"Whatever steam we had built up in us, that was over. I remember Ravern (Johnson) missing a dunk, Romero (Osby) missed a layup, and we had about four turnovers in that stretch. And things went good for them, they got that separation."

Auburn's superior energy showed as Knox missed a free throw that would have completed a three-point play, only to have Sullivan snare the rebound and hit for three himself. Next time down Barrett found himself at least four strides open from any defender and hit the long shot, drawing an angry timeout talk from Stansbury. The halftime conversation wasn't any more pleasant with a 38-21 scoreboard.

"When you get down 17 the first half it's a dog-fight trying to get out of it," said Turner. The Dogs did show sufficient fight though to chop their deficit to 40-31 as Johnson and Turner each hit from the arc in a 10-0 burst. It was their chance, or chances, as Johnson then guard Dee Bost both had open looks from outside on the same possession. Each missed, and Auburn stemmed the surge with a Knox dunk.

The true backbreaker though came after Hargrove missed both free chances. The second, live carom came on out to Sullivan who reprised his first-half act with an open threefer. There were eleven minutes left to play but the outcome was inevitable.

"When we got down I felt like we gave up," said Varnado. Even after Stewart, who had arrived back in town only an hour before tipoff from his grandmother's funeral, buried a couple of long shots, the Tigers had answers. Hargrove looped around Varnado for one bucket, then somehow pulled down a too-high pass and jammed it in one dramatic motion. The Tigers would lead by as 60-40 and State never get closer than eleven points. Even as the Dogs sent the SEC's poorest foul shooters to the line, Auburn made enough of those to maintain a healthy cushion.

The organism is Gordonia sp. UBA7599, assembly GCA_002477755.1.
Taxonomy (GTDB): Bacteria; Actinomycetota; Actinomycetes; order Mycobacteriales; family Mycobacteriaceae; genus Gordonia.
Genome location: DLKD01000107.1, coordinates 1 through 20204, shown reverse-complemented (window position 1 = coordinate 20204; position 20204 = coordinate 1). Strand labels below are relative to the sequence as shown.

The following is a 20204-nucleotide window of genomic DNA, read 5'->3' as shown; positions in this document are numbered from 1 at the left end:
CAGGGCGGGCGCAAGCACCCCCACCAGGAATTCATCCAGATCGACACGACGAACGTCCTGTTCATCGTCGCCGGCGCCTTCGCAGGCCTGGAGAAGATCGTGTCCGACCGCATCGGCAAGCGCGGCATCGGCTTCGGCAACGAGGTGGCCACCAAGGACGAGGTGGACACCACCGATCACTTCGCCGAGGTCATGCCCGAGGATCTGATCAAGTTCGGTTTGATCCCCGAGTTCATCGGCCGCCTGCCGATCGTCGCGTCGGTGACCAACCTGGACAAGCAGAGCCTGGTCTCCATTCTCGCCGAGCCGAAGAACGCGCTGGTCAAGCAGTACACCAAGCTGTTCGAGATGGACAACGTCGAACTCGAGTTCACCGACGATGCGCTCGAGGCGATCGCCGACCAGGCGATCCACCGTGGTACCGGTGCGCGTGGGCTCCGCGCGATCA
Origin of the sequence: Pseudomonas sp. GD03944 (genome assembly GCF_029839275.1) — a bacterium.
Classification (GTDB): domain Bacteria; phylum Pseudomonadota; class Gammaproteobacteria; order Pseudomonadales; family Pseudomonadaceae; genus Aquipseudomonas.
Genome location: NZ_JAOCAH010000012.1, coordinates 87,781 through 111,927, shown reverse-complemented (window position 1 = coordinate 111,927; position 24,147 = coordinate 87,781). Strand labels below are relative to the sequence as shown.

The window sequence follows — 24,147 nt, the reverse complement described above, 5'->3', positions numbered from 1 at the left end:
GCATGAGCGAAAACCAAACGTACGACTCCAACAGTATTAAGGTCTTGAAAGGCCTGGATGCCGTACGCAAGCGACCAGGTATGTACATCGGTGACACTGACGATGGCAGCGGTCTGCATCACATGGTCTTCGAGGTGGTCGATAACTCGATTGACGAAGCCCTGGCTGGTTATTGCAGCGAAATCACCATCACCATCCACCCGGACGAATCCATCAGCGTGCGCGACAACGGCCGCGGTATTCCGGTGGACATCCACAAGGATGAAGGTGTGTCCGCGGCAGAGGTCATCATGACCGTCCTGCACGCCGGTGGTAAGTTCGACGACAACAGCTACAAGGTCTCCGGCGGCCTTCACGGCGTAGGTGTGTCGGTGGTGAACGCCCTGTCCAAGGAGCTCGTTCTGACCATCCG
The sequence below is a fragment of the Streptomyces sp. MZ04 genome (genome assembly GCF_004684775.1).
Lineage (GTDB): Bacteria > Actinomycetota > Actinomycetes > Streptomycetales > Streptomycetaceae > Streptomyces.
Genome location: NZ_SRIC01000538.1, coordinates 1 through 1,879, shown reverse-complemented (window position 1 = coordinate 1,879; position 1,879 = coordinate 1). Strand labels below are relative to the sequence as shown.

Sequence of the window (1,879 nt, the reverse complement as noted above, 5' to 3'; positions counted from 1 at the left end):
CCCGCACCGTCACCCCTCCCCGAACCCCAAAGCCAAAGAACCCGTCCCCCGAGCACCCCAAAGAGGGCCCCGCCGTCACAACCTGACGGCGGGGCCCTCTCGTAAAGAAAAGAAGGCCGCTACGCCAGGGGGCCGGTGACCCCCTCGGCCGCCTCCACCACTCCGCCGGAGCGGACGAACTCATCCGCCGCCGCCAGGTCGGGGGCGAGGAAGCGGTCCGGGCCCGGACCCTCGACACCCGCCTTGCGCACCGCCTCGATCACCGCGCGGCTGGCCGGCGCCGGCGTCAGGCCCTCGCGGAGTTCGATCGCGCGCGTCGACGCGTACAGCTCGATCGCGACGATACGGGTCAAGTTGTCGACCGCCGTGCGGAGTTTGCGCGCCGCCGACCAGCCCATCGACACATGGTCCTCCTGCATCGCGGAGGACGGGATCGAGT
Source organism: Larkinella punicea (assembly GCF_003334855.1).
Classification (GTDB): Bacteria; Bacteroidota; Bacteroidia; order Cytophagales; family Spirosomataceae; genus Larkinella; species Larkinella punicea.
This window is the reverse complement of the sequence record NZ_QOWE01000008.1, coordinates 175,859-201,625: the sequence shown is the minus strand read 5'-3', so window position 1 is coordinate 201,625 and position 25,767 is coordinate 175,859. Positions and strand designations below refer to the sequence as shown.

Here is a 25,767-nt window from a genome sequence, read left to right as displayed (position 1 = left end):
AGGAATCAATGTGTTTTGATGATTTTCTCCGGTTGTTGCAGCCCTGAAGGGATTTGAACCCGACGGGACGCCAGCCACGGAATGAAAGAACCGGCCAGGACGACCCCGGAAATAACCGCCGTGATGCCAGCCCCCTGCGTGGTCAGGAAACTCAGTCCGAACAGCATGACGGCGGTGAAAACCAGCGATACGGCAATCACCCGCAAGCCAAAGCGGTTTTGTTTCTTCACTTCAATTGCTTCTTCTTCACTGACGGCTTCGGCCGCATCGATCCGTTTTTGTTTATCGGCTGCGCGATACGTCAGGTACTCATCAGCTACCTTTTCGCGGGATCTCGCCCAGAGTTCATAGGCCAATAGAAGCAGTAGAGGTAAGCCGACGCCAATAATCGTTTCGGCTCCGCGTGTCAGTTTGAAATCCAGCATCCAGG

Sullivan topped the Tigers with 14 points, nine of that on treys; while Hargrove added a dozen and Knox ten to complete bench contributions. Barrett led the starters with his 12 points. Bost and Turner each had a dozen points of their own and Stewart 10. And while the Dogs were more accurate in the second half the overall shooting came out at just 35%, while Auburn was a make away from breaking-even.

Which is why the Tigers, and not State, have a leg-up on second in the West going into the final week of the schedule. "I'm awfully proud of my team," said Lebo. "We were pretty sound defensively, and we knew whoever was going to make shots would be the one that won it. Both teams are very similar in how they play, and the one thing we did was take the ball to the basket when we needed to. And they didn't shoot the ball very well at all."

Stansbury couldn't dispute any of that assessment, though it wasn't the technical issues that concerned him. "They played like it meant more to them than it did to us," he said. The home crowd picked up on this as well, and of those who did not leave before the final horn a few hung around to send boos at the Bulldogs. Varnado called this frustrating, too.

Turner was more vocal on this score. "That's disappointing coming from your fans. But like Coach says all the time, the people inside—the team and coaches—we are the only people that believe we can win anyway. Everybody else just hopes we can win."

State has two more chances to win next week, hosting Florida on Wednesday evening before travelling to Ole Miss on Saturday. Meanwhile the Tigers are at rival Alabama in the midweek and host LSU to end their slate. So that second-slot in the Division and tournament bye—not to mention priceless post-season points—remain in play in the next seven days.

"It's still a lot of basketball left to play," said Turner. "We still feel we can make it."